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Monday, July 25, 2011

DIY Dining Chair Makeover

Before we were married my husband and I managed without a dining table. We ate off card tables and coffee tables. At one point we even had a muddy wooden picnic table that we covered up with a red-and-white checkered table cloth. Shortly after we bought our first townhouse, we finally decided to invest in a grown-up dining room set. I was only in my early twenties and hadn't developed my decorating style yet. So when a modern Swedish expandable model caught my husband's eye, who was I to protest? It had a hidden compartment that not only stored the leaves but also had a mechanism that allowed the leaves to be lifted and unfolded. It was a transformer table! How could he resist?! Of course we bought the six matching blonde-wood chairs with black-velvet seats.

Fast forward a decade later and I was ready for a change. But each chair had cost $200 and they were really comfortable. I couldn't justify giving the chairs away and buying new ones. I tried slipcovers but they looked messy and just plain suspicious--what were we hiding under those skirts? I decided to break up the dining set and give the chairs a makeover so I could reuse them with a round kitchen table.

Once you master this method, you can update dining chairs you find at garage sales or on eBay. If you can use a screw driver and a staple gun, you can tackle this project.

Fine-grade (220 grain) sand paper
Dust rag
Spray paint (12-oz can)
Spray paint attachment (optional)
Fabric (1/2 yard)
Staple gun and staples

Step 1. Remove chair seat from chair frame. If you turn the chair upside down, you will find that this is just a matter of removing some screws.

Step 2. Sand the chair frame with a fine-grade sand paper. Dust with a rag or old sock.

Step 3. Because my chair has a ladder back, I decided to spray paint with a matte finish to ensure uniform coverage. I used Rust-oleum satin in heirloom white from Home Depot. The paint only cost about $4/can. I ended up using about a can for each chair but a more experienced painter may be able to get by with less. Spray in a steady back and forth motion to prevent clogging the spray attachment. Let the first coat dry. Then spray a second coat and let that dry. If you want a slightly weathered look, you can go back and sand a few spots around the corners of the chair.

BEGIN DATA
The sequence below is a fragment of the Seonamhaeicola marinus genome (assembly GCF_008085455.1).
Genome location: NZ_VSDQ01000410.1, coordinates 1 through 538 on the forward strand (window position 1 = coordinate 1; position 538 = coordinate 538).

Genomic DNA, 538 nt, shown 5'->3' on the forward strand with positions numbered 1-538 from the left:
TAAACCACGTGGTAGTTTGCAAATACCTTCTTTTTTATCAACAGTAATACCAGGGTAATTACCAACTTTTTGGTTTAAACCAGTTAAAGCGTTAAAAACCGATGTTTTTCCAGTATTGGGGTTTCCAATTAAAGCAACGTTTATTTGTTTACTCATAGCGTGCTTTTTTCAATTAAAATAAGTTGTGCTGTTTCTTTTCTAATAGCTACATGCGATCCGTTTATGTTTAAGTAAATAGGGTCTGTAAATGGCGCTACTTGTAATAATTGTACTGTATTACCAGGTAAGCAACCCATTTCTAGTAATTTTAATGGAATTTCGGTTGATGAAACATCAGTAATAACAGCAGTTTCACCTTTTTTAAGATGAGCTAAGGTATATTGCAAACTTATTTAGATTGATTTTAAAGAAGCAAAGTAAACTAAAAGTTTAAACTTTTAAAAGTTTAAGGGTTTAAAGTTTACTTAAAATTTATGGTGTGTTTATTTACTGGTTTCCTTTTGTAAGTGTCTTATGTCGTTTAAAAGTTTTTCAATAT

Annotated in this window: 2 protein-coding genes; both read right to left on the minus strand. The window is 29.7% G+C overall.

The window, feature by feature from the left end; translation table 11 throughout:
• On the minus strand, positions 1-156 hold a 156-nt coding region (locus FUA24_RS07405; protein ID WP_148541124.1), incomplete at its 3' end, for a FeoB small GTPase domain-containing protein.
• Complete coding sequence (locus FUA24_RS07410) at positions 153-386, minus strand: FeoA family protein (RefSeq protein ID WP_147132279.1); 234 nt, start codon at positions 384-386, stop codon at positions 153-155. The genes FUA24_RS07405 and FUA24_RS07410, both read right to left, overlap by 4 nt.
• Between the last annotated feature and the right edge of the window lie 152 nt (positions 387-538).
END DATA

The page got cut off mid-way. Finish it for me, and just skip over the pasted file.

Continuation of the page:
Step 4. Cut a piece of fabric roughly the size of your chair seat, leaving a two-inch overhang. I only needed 2 yards of cotton material from JoAnn Fabric and Craft to cover four chairs (plus extra in case I ever need to redo one) but you should bring your chair seat in to measure. My fabric cost less than $10! Using a staple gun, attach the fabric to the chair seat with one staple in the center. Then go back and add staples along the entire edge of the chair seat, pulling the material taut. Leave the corner for later. Do the same thing with all four sides.

Step 5. When you get to the corners, pull the material taut and staple neatly with a series of pleats. 

Step 6. Screw the chair seat back to the chair frame.


I've been enjoying these chairs for the past two years and have received many compliments from guests. Best part: I don't have to feel guilty about giving away good furniture.



Thursday, July 21, 2011

Nondairy Peanut-Butter Blondies

This recipe uses only peanut butter and olive oil as its fat. You can substitute almond butter or soy butter if you have a peanut allergy. Not only is it Phoebe friendly but it's also become a family favorite. Note to other moms: teach your kids to bake. It's an "activity" for them and one less thing for you to do. Chloe's been making these once a week this summer. Phoebe knows how to make coffee. I'm set.

Peanut-Butter Blondies
Adapted from Cooking Light magazine

1 cup flour
1 t baking powder
1/8 t salt
1/4 c old-fashioned creamy peanut butter
1 T extra light olive oil
1/2 c granulated sugar
1/4 c brown sugar
2 eggs
1 T vanilla
1/2 c chocolate chips

Preheat oven to 350 degrees. Whisk dry ingredients (flour, baking powder, salt) in a small bowl. Whisk wet ingredients in a medium bowl. Fold dry ingredients into wet ingredients until just combined. Add chocolate chips. Spread thick batter into a 8-inch square pan that has been lined with foil. Bake for 20 to 25 minutes or until a wooden pick comes out clean.